Two different reports show that Canada’s DB plans are continuing to show signs of improvement as a result of stronger equity markets and higher long-term interest rates.

Aon Hewitt’s survey of more than 275 administered pension plans from the public, semi-public and private sectors, indicates that the median pension solvency funded ratio increased to 88% at the end of the third quarter.

That’s 11 percentage points higher than at the end of June and 19 percentage points higher than it was at the end of 2012.

“The significant improvement of solvency ratios in Canadian plans means that the average Canadian DB plan has erased more than 50% of its solvency deficit since the beginning of the year,” says Will da Silva, the senior partner in the firm’s retirement practice.

“For the strategic plan sponsor, this results in a significant reduction in their minimum required contributions in 2014 and beyond.”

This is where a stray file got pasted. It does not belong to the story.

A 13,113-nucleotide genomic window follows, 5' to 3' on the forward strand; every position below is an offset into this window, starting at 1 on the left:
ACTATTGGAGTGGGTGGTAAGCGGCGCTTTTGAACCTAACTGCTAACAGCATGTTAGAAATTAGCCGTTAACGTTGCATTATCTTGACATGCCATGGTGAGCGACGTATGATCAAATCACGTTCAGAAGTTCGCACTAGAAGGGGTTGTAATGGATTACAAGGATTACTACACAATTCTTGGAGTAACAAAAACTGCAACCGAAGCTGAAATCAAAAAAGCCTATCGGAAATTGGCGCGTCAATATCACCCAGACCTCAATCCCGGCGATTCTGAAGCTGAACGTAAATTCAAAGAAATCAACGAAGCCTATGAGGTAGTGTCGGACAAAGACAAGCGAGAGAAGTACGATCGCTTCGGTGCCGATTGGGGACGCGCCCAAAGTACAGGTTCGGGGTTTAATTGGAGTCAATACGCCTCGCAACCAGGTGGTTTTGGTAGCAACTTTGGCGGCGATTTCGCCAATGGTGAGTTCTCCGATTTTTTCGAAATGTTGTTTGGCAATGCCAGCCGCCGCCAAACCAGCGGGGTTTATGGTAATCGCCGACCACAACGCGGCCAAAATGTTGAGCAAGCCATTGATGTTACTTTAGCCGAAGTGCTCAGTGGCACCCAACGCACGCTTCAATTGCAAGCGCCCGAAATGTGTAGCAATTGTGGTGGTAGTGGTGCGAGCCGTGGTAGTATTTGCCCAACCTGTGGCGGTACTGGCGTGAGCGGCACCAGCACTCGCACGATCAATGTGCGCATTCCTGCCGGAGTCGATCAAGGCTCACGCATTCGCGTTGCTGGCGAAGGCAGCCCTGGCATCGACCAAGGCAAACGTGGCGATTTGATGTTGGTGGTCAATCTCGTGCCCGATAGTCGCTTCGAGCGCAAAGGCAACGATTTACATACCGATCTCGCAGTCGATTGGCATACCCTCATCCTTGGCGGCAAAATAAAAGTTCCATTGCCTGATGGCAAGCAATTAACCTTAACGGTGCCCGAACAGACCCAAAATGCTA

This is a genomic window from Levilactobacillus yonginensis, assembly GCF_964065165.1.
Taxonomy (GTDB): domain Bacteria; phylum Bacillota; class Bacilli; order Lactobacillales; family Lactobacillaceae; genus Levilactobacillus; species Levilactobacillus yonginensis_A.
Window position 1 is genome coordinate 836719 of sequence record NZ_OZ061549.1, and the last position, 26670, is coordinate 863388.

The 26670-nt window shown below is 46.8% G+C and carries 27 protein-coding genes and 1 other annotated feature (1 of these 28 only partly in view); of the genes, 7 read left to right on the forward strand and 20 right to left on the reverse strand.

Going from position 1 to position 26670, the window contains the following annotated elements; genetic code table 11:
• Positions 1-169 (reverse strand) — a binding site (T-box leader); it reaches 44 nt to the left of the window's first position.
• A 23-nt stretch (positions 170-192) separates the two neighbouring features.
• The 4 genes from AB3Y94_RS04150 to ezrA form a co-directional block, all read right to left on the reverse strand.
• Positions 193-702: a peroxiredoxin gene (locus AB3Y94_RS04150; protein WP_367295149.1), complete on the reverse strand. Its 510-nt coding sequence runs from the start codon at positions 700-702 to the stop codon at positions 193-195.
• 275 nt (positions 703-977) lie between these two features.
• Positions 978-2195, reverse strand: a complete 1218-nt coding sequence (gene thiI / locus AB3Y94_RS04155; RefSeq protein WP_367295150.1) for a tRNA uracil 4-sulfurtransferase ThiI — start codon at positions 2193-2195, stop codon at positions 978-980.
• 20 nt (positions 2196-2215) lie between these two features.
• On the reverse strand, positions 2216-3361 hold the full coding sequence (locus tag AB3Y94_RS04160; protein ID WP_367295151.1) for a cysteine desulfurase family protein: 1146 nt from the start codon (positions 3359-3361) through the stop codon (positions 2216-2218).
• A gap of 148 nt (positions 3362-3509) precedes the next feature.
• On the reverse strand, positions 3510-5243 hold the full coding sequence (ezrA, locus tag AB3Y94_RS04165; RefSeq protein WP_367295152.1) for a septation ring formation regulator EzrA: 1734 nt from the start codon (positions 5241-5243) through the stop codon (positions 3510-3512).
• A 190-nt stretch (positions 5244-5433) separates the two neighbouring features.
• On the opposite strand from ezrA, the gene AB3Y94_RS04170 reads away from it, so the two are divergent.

Meanwhile, the Mercer Pension Health Index stood at 98% at the end of September, up from 82% at the start of the year and 94% at the end of June. The index is now at its highest level in six years.

The proportion of pension plans that are fully funded on a solvency basis has increased to 14% from about 6% at the beginning of the year. And the proportion of pension plans that were less than 80% funded has decreased to 11% from 60% in the same period.

However, the story isn’t positive for all pension plans.

Read: Longer lives pose risks for all plan sponsors

The Canadian Institute of Actuaries (CIA) released new guidance that significantly increases solvency liabilities for pension plans that automatically index pensions based on increases in the consumer price index.

“While the changes to the actuarial guidance primarily affect the minority of Canadian pension plans that automatically index pensions, the impact on many of those plans is very significant,” notes Manuel Monteiro, a partner in Mercer’s financial strategy group.

In addition, further headwinds are expected following the July release of a CIA research report that shows pensioner life expectancies are significantly higher than the current mortality tables indicate.

It’s expected that a new mortality table will be adopted for purposes of determining pension commuted values in late 2014.

“We expect that a change in commuted value standards to reflect the new mortality table will reduce solvency ratios by about 2% on average,” says Monteiro.

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